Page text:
What Does “Ladylike” Mean, Anyway?

I have a confession to make. I love hockey.

This always seems to surprise people, because apparently most people don’t love hockey AND the miniseries North and South. I can’t understand why, there’s violence and a touch of social commentary in both!

But seriously, it always makes me laugh a little bit when people find out I like hockey and are surprised. No, I don’t play hockey (mostly because I doubt my ability to stay upright on ice skates), but it is one of the funnest things to watch.

It’s also really amazing, because despite the fact that the guys are always fighting they are incredibly graceful. Skating is not easy, and they have to wear a ton of gear to prevent injur-, well, let’s say to prevent life-threatening injuries.

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The Hawaiian Chieftain Photo: Author’s Collection

 

I love romantic comedies, my favorite being The Decoy Bride, and I also love period dramas like North and South, musicals like Chitty Chitty Bang Bang and White Christmas, and quietly reading. In addition to loving hockey, I also enjoy Game of Thrones, Supernatural, and the Walking Dead, Zombieland is one of my favorite movies, I’ve worked on a Tallship and I’m an archaeologist.

The former is what you would expect from a woman in her mid-to-late 20s, the later, not so much.

There is really a societal pressure, I think, on what being a lady is. There is an idea that either you like pink and chick flicks or you don’t like either. And frankly, that’s ridiculous. Why can’t I like blue and pink, Zombieland and North and South, Game of Thrones and The Mindy Project, and wearing jeans and wearing dresses (depending on the situation)?

I can. So take that, gender stereotypes! This may not be groundbreaking to other people, but I’ve been mulling over this for a while now.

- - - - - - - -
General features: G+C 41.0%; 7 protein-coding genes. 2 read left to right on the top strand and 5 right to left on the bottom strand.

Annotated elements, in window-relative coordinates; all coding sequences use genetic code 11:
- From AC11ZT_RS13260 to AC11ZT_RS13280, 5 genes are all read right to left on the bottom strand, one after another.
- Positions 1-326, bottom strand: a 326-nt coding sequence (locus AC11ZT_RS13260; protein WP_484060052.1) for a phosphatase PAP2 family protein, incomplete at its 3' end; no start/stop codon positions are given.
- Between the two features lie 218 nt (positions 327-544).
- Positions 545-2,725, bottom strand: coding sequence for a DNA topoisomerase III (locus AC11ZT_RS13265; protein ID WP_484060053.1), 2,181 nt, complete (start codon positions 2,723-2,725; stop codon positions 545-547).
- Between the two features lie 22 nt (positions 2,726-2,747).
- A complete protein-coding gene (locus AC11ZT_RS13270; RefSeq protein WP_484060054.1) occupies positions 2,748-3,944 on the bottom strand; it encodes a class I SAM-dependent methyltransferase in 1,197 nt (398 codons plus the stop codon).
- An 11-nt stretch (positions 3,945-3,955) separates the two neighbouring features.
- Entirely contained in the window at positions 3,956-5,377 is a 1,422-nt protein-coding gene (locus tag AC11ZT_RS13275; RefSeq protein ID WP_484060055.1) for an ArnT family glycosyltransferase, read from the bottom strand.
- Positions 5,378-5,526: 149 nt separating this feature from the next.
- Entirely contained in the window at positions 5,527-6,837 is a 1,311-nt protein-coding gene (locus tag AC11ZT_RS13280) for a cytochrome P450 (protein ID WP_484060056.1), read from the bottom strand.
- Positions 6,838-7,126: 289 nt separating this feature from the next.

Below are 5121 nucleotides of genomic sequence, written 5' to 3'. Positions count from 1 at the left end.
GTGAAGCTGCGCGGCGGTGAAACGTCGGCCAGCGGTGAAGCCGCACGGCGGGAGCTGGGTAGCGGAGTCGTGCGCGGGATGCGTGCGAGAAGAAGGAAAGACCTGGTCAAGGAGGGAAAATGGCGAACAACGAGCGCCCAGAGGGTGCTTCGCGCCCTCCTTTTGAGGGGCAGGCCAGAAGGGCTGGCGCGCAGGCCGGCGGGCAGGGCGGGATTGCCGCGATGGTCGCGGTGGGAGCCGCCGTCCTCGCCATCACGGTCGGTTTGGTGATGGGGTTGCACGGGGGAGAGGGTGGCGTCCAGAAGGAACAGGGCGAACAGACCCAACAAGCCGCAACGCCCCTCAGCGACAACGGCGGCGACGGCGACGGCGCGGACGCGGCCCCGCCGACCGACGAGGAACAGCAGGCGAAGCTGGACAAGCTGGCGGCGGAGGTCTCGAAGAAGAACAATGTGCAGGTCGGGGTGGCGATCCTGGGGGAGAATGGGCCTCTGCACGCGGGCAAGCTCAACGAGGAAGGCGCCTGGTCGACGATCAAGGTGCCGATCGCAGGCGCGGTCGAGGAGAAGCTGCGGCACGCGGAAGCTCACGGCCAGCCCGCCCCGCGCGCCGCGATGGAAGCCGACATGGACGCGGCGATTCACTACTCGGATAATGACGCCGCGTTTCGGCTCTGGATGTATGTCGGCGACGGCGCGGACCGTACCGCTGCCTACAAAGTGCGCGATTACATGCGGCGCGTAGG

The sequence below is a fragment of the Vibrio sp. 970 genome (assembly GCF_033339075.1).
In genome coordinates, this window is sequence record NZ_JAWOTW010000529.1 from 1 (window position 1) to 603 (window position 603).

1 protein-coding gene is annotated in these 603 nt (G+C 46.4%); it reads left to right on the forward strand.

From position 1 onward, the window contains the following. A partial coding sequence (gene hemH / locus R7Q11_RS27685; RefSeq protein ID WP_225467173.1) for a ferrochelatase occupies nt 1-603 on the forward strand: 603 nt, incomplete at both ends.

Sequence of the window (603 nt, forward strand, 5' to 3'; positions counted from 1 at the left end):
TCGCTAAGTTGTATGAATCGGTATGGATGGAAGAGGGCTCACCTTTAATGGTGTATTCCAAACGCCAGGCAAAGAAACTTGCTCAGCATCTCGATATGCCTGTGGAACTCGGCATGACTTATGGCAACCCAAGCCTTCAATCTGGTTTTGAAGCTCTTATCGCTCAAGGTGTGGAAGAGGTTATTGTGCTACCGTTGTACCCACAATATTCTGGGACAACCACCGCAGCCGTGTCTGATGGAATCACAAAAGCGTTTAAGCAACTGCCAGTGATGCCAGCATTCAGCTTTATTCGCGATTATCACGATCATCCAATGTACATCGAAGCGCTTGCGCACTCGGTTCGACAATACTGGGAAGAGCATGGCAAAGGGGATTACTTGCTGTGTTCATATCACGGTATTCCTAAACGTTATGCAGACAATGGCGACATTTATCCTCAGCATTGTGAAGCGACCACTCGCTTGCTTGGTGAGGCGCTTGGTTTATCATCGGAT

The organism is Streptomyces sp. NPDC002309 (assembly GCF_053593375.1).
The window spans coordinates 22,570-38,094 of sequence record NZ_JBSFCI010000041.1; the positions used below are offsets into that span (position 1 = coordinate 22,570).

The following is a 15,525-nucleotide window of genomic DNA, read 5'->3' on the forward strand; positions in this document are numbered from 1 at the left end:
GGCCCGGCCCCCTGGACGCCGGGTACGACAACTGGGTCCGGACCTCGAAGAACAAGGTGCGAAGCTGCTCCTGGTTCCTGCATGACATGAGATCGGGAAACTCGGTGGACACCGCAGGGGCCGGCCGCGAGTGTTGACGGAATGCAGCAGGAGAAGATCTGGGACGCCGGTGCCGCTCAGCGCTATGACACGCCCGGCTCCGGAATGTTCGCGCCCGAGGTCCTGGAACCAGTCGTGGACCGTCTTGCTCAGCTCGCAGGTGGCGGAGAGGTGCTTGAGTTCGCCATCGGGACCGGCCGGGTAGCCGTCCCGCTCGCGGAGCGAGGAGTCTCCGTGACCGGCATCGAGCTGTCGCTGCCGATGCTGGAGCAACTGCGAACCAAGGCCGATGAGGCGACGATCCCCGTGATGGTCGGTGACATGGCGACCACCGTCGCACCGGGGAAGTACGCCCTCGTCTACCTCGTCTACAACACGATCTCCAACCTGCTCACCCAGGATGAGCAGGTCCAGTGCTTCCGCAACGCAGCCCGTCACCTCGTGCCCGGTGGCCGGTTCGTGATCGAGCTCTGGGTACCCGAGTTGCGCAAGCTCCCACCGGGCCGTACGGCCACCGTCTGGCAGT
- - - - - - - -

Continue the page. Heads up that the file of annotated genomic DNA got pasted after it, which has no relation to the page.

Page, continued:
So I have come to the conclusion that being ladylike is really just manners, and honestly, I like being a lady (but not while I’m watching hockey. That just doesn’t work). Being a lady shouldn’t be something that I find offensive or wince at, but something that I can smile at, because walking in heels is hard for me, and I practice it.

Though my grandmother calls me a lady, so I grew up hearing it as a compliment of the highest order.

I mean, do I know how to sit in a skirt? Yes. Can I walk in heels? Yes, if I have to. Can I sit quietly? Yes, if I have to (or it’s the right situation). If a gentlemen hold the door open for me, do I retort that I can open my own door? No, I say thank you. And I hold the door for other people too.

Being a lady doesn’t mean that I’m not a strong and independent woman. I like wearing skirts. Sometimes, I still twirl in them in my kitchen, while wearing Wonder Woman Socks that come with capes.

But that’s a whole other post.

 

 

 

 

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Trauma at the Hands of a Book

I had grand plans for my first post to be something serious, but then I found this that I had written and never posted, so I thought, eh. The best laid plans. So, here it is. This is one of the things that you can expect from me (with some serious things in there occasionally).

I know it sounds cliché, but I enjoy thinking about books that influenced or impacted me as a kid. When I wrote the original post, I had been talking with my sister and her roommate about the Hobbit Movies (which I may talk about here later), which morphed into a discussion of the most traumatic childhood reading deaths.

So here, for your enjoyment, are the top fifteen traumatic book moments from my childhood at the hands of brilliant authors. Seriously, read these books. Obviously, here be spoilers.

Of course, these are cut off at the end of my childhood, so series like The Hunger Games, The Lunar Chronicles, and A Song of Ice and Fire are out (though all are highly recommended).

(Spoilers for the Anne of Green Gables Series, Little Women, The Redwall Series, Jurassic Park, The Hobbit, Bridge to Terebithia,  Harry Potter, Old Yeller, Where the Red Fern Grows, and  Meet Addy: An American Girl).

15. Old Yeller in Old Yeller. I put this here because I never read the book-the movie was too sad and I wasn’t going to walk myself right into THAT sob-fest. I’ve heard it’s a great book, but that several boxes of tissues are required.

14. The fact that Jo and Laurie don’t get together in Little Women by Louisa May Alcott. Less traumatic, more disappointing; I kept hoping that they would figure it out. I can understand it, talking to other people I see the reasons that they didn’t get together, but I did want him to figure out that he couldn’t change her (and that he didn’t really want to).

13. Joy’s death in Anne’s House of Dreams by LM Montgomery. Joy was the first child of Anne and Gilbert, and she died soon after her birth. She only had a few pages, but those few pages conveyed grief and did make a mark on my young self.